For example, in July, a field organizer came to my local and made a fantastic case for why we had to prepare for a strike. The next speaker was the local business agent, who argued that the contract wasn't about issues for part-timers, and there would be no strike.

The local leadership, which on paper supported Carey, refused to distribute any literature regarding the contract and tried to block union activists who did. Nevertheless, there was an overwhelming vote in favor of strike authorization.

The contract expired on July 31, 1997, and Carey called for a walkout on August 4. Despite the preparations, he did his best to avoid a strike. But the contract campaign had raised workers' expectations, and UPS's refusal to budge meant there were no options left.

Despite the obstacles, the contract campaign had broken through--because the vast majority of workers were receptive to it. Full-timers strongly identified with the plight of part-timers, and though part-timers were less integrated into the union, both full-time and part-time workers felt UPS's arrogance and lack of respect needed to be challenged.

In my hub, part-timers who had shown no interest in the union or the contract began to express their eagerness to strike against the company as much as for a full-time job. One co-worker who had never come to one of our parking lot meetings came to work on the night of the contract expiration with a T-shirt saying, "Ready to strike at midnight!"

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MANY WORKERS didn't believe the union, even under Carey's leadership, was willing to fight the company--but now it was happening.

UPS's strategy had banked on part-timers crossing the picket line. But management had totally miscalculated the depth of animosity toward the company and the willingness of workers to fight for a chance at full-time job.

The picket lines across the country varied widely. In Warwick, R.I., the first couple days of the strike were very intense. There was a real effort to stop the management scab trucks from leaving the facility. Picket lines in Boston erupted in confrontation as well. In an attempt to intimidate some of the more militant workers, UPS in Warwick sent out around 20 termination letters to full-timers and part-timers after the first day of the strike.

Initially, the media, in typical fashion, sided with UPS, but this changed quickly. By focusing on the plight of part-timers and making the case that this was fight for all workers against corporate greed, the Teamsters won the battle for hearts and minds. A USA Today/CNN/Gallup poll found that 55 percent of the public sympathized with the strikers, and only 27 percent with management.

The National Association of Manufacturers demanded that President Bill Clinton intervene, using the anti-union Taft-Hartley Act to declare that the strike was a threat to national safety.

Again, however, public opinion prevailed. A Gallup poll found that 75 percent of respondents said Clinton shouldn't intervene against the strike.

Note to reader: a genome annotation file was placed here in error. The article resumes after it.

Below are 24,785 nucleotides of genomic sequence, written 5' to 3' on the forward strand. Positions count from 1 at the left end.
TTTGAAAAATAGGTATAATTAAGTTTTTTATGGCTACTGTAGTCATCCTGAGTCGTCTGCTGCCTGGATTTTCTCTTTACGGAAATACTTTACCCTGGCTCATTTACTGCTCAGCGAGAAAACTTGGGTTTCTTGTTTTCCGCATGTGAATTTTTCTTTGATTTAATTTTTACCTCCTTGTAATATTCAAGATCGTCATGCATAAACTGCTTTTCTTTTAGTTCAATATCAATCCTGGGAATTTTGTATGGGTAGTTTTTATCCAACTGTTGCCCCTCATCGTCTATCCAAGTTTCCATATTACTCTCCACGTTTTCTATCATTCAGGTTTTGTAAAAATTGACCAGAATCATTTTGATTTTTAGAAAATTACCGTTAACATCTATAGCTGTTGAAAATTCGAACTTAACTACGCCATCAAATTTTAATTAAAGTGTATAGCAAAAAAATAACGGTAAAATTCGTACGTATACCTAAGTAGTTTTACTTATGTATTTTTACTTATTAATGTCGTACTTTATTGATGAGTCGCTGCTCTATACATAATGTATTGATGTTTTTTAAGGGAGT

Solidarity from other unions was tremendously important. UPS pilots refused to fly, many union members refused to handle UPS goods delivered by management, and Teamsters were joined on the picket line all across the country.

UPS threw in the towel on August 18 in what was a clear victory for the union. More could have been won, but all of UPS's most important goals for concessions were defeated. The company agreed to create 10,000 new full-time jobs, and a 15 percent wage increase for full-timers and 37 percent increase for part-timers over the five-year life of the new contract. UPS's goal of pulling out of the Teamster pension fund was also stopped.

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THE 1990s witnessed a tremendous growth in anti-corporate sentiment and also a greater sense of working-class identity. The UPS strike crystallized the concerns of all U.S. workers--everyone could identify with what became the main slogan of the strike: "Part-time America doesn't work."

Ron Carey's argument on national television perfectly captured the mood and pointed in the direction of struggle:

What Americans want is hope. They want to look to the future. The want to have a decent full-time job, to be able to purchase a home. There are no part-time mortgages; there are no part-time car payments. That's what it's about. The country is moving more and more towards disposable jobs, towards throwaway jobs, and enough is enough.

The positive lessons of the strike were many. One of the most important was about the effectiveness of striking at all. The idea that strikes were no longer winnable because corporations had become too powerful ran throughout the labor movement. The UPS victory demonstrated that the opposite was true--and that unions could win more if they fought more.

Unfortunately, the lessons of the strike weren't carried forward for long. When the employers' backlash forced Carey out of office, UPS used the opportunity to renege on its commitments under the new contract. Labor leaders stood by while the employers took their revenge on Carey.

Carey had led the Teamsters in the labor movement's most important victory in 25 years, and within months, he had been forced out of office, with barely a protest from the labor movement.

Ten years later, the lessons of the Teamsters victory at UPS still need to be applied. But they hold out the hope for a future revival of the labor movement that fights for all workers against corporate greed.